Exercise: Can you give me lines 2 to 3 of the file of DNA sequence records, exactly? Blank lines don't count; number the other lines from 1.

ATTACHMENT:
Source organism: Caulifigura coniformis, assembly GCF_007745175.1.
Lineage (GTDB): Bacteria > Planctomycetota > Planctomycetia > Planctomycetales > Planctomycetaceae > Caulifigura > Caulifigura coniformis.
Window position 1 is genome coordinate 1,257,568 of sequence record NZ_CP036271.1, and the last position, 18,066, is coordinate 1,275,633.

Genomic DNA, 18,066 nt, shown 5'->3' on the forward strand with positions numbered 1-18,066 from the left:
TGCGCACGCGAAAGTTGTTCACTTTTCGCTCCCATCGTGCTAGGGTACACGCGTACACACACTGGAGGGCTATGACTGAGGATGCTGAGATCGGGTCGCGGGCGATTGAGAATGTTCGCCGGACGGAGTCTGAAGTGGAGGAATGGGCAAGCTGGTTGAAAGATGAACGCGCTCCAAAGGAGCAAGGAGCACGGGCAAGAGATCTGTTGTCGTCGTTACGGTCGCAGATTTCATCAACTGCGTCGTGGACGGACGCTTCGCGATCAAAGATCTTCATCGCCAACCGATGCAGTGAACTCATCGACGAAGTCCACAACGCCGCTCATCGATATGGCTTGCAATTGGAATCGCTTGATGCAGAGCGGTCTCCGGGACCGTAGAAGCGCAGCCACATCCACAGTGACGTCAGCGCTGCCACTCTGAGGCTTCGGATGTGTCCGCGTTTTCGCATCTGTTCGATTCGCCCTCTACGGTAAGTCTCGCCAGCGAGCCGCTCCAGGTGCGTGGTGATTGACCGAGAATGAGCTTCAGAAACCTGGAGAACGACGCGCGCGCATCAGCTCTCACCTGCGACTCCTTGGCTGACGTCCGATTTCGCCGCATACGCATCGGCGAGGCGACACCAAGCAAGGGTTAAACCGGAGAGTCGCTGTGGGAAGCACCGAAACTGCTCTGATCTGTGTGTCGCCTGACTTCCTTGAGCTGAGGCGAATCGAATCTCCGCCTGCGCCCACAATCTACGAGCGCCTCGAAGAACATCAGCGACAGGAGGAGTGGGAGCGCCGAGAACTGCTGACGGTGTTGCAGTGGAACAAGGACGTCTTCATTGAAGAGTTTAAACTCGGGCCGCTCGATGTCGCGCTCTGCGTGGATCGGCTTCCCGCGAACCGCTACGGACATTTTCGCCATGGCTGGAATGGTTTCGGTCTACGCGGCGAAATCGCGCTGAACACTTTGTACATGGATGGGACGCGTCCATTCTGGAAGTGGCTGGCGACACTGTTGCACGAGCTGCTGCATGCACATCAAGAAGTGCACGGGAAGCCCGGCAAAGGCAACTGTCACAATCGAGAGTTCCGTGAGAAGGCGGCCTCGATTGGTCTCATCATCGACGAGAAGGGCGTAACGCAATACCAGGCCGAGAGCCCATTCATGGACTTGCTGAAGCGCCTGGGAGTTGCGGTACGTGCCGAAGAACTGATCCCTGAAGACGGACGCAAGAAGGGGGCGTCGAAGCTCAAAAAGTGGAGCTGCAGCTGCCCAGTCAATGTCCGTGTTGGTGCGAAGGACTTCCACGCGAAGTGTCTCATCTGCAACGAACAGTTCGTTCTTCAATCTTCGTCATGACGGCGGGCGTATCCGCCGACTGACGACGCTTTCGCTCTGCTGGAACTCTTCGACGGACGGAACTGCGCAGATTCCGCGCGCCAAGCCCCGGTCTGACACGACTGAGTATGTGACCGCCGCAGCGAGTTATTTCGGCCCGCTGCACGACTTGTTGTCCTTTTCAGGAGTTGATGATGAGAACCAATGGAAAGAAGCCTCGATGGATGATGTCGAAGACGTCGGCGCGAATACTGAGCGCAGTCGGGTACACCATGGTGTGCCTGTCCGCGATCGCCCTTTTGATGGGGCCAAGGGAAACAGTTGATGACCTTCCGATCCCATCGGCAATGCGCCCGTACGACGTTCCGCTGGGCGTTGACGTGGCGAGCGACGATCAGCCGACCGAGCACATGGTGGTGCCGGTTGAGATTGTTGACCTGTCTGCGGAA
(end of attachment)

Lineage (GTDB): Bacteria > Planctomycetota > Planctomycetia > Planctomycetales > Planctomycetaceae > Caulifigura > Caulifigura coniformis.
Window position 1 is genome coordinate 1,257,568 of sequence record NZ_CP036271.1, and the last position, 18,066, is coordinate 1,275,633.